• Andrew brother of Peter, a Bethsaida fisherman and disciple of John the Baptist
• James - (the "Great")
• and John - brothers and sons of Zebedee,
• Philip - from Bethsaida "of Galilee"
• Thomas, also known as Judas Thomas Didymus the "twin" or "Doubting Thomas"
• James (the "Less")
• Matthew the tax collector
• Simon the "Zealot"
• Judas Iscariot - after betraying Jesus he was replaced by Matthias
• Thaddaeus - son of James
• Mary Magdalene - is also considered an apostle by those who accept the "Gospel of
Thomas" which is not in all Bibles
Apostle Paul (3 - 67) was originally named Saul by his parents. He was a soldier, traveling on
the road to Damascus to attack the Jesus' followers, when he had a vision of the resurrected
Jesus. He was reborn and took the name Paul. He joined the Apostles of Jesus, gave up
violence, and became one of Christianity’s most well known preachers.
Pelagius (c. 354.-c.420) was a monk who lived and preached in the British Isles. He was
kicked out of the Catholic Church because he preached ideas that were closer to his Celtic
ancestors. He believed that we are all born good and must choose freely to know God and live
as good people. Catholics believe we are born sinners and that if we don’t choose to be part of
the church we are against God. Pelagius’ ideas never died and some think they are part of the
traditions of the ancestors of early Quakers.
Columba (December 7, 521 - June 9, 597) was an Irish missionary monk. He helped keep
Christianity alive during the Dark Ages in Scotland and the north of England which was the
home of early Quakerism. His name in Irish/Gaelic was Colmcille which means "dove of the
Johannes Gutenberg (1398 – February 3, 1468) invented the printing press that used
moveable type. He was the first to print copies of the Bible for the masses. Large numbers of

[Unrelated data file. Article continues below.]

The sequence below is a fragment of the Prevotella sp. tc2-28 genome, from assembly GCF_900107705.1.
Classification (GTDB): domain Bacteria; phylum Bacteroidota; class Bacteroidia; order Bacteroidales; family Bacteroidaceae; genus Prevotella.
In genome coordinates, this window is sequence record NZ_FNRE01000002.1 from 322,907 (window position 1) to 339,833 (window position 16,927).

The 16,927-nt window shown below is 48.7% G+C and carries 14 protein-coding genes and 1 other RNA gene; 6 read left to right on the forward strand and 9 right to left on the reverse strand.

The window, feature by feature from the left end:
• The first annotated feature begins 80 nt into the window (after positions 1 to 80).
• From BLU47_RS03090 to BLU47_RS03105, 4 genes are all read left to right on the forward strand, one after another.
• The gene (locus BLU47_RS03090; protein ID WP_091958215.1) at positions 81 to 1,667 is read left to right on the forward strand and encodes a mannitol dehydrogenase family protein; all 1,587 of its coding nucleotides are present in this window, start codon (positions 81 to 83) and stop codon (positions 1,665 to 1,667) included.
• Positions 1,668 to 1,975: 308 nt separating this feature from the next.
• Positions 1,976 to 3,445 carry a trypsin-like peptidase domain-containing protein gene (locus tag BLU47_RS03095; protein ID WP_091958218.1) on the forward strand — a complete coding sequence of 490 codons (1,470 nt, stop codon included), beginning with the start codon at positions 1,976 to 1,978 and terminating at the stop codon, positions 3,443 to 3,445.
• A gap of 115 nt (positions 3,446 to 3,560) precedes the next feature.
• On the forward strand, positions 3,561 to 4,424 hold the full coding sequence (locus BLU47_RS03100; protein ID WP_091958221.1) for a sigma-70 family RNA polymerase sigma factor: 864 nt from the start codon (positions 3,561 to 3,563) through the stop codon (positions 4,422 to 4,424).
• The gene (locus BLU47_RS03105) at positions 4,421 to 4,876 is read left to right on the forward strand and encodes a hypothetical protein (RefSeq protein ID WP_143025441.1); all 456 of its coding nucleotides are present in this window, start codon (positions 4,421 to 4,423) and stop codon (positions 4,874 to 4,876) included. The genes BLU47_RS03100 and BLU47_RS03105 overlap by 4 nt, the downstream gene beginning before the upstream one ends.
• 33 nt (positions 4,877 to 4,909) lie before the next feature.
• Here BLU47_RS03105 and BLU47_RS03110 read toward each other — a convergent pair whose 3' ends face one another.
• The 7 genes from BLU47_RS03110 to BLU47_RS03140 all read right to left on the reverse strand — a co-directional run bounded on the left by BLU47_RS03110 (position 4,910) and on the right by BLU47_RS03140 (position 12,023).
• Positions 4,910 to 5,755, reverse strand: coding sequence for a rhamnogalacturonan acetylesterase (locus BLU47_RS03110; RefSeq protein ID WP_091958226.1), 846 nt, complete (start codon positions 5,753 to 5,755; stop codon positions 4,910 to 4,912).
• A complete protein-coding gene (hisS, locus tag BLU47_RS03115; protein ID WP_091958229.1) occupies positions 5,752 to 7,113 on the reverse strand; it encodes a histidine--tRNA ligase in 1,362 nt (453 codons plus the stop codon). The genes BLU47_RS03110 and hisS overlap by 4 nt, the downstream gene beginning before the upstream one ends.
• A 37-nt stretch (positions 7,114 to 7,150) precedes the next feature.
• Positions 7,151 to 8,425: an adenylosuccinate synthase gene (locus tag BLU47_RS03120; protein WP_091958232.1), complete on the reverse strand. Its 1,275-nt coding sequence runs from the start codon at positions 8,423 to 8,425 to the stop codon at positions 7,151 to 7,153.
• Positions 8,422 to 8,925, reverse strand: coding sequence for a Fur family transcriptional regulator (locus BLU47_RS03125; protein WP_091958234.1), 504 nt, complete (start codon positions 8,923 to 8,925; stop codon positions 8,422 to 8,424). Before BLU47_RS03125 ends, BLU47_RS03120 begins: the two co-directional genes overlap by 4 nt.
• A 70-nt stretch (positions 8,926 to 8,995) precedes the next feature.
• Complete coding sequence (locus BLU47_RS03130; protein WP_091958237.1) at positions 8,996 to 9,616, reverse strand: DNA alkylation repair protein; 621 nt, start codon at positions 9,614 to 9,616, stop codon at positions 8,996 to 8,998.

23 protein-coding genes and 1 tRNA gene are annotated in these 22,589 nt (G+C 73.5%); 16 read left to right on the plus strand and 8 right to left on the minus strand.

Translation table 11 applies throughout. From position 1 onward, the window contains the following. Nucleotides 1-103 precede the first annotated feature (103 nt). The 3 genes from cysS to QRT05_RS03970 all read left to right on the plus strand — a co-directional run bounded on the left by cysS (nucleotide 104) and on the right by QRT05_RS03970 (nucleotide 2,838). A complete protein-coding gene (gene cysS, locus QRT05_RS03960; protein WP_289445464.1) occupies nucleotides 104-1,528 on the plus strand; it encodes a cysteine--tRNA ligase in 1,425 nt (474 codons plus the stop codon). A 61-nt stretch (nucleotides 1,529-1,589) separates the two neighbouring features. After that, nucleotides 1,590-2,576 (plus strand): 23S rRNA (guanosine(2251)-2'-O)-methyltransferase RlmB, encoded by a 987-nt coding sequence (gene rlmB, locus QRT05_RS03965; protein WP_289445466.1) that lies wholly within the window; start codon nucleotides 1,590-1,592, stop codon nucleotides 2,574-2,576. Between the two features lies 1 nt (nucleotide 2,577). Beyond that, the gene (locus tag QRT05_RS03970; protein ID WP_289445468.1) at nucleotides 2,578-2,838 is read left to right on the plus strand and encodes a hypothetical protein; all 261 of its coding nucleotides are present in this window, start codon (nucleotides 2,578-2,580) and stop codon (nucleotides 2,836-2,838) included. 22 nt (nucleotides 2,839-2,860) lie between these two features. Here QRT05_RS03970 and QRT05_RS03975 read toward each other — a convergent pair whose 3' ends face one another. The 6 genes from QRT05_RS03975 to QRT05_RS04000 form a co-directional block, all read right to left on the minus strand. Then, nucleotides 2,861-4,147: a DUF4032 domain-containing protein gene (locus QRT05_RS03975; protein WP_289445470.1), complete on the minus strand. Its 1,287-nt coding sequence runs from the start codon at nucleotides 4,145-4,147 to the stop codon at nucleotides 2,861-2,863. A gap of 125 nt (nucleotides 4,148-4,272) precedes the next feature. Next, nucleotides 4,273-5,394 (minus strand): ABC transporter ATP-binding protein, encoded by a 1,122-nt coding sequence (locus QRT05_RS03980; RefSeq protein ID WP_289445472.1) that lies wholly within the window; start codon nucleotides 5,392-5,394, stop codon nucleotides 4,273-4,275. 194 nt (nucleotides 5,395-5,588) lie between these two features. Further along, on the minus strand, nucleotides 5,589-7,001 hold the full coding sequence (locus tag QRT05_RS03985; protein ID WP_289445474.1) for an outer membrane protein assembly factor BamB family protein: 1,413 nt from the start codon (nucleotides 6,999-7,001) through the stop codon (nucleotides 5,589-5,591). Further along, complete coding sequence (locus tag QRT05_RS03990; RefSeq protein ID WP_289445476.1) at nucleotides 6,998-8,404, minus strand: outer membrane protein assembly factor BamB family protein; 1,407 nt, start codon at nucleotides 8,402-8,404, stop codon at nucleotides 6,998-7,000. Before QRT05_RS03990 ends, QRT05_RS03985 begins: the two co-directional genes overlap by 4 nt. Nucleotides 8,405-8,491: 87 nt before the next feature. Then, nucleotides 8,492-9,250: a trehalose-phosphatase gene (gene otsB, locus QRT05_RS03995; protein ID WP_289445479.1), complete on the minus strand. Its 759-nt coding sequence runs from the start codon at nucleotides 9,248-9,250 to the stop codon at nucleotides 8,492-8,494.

people learned to read because of this. That led them to begin to seek their own answers
about religion and faith. They also began to question church leaders. These were very
important to the beginning of Quakerism.
Martin Luther (November 10, 1483–February 18, 1546) was a German monk. On October 31,
1517 he nailed a paper of '95 Theses' to the church door at Wittenberg. Luther thought that the
Christian Church needed reform. He thought that the people running it had fallen into corrupt
ways. He called for the church to stop selling forgiveness and entry into heaven with trinkets
called indulgences. When his superiors tried to get him to stop preaching these ideas he
refused. His acts of civil disobedience triggered the Protestant reformation which eventually led
The Puritans, The Ranters, The Diggers, The Levelers & Other Dissident Groups (16th - 17th
Century England) all rebelled against the Church of England and the Catholic Church. These
two churches had waged bloody battles for the control of England. People were tired of this
and wanted to look for their own ways of following God.
The Westmoreland Seekers (Early 17th Century Northern England) This group of spiritual
dissenters had met in private homes and public houses to discuss scriptures and religious
issues of the day. When George Fox traveled through their region they naturally got together.
On Sunday, June 13th, 1652 they were among about one thousand people who gathered to
hear Fox preach on Firbank Fell. This was said to be the first Quaker Meeting. Some of the
Westmorland Seekers became Friends and were part of the Valiant Sixty.
Friendly Witnesses - Publishers of Truth
The Valiant Sixty were the first members and organizers of the Religious Society of Friends –
the Quakers. They lived in Britain between the years of 1600 -1700. George Fox was their
leader, but they were independent thinkers. Some of them came to the same ideas that he did,
on their own, and were happy to meet other like minded people.
During that time there was a lot of trouble in England. Two main churches had been fighting to
control the government who wanted everyone to go to the same church. Several new churches
were started to protest the problems. This is what George Fox and his friends had in mind.
They were jailed and brutally punished for their beliefs. Sometimes they were beaten as they
were dragged out of town. But they were brave and held on to their faith. They gathered
together in silent meetings for worship to wait for messages from God.
They stood up and preached everywhere they went about God’s Love and how to live
according to the lessons of Jesus Christ. They had no training and they were filled with
excitement about serving God when they spoke. Sometimes this made them shiver and shake.